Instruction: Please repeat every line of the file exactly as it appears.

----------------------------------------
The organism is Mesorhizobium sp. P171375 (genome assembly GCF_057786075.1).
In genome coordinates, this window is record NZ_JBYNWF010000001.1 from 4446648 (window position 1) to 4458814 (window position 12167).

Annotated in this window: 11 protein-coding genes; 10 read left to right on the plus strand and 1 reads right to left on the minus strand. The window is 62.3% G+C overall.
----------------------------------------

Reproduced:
The organism is Mesorhizobium sp. P171375 (genome assembly GCF_057786075.1).
In genome coordinates, this window is record NZ_JBYNWF010000001.1 from 4446648 (window position 1) to 4458814 (window position 12167).

Annotated in this window: 11 protein-coding genes; 10 read left to right on the plus strand and 1 reads right to left on the minus strand. The window is 62.3% G+C overall.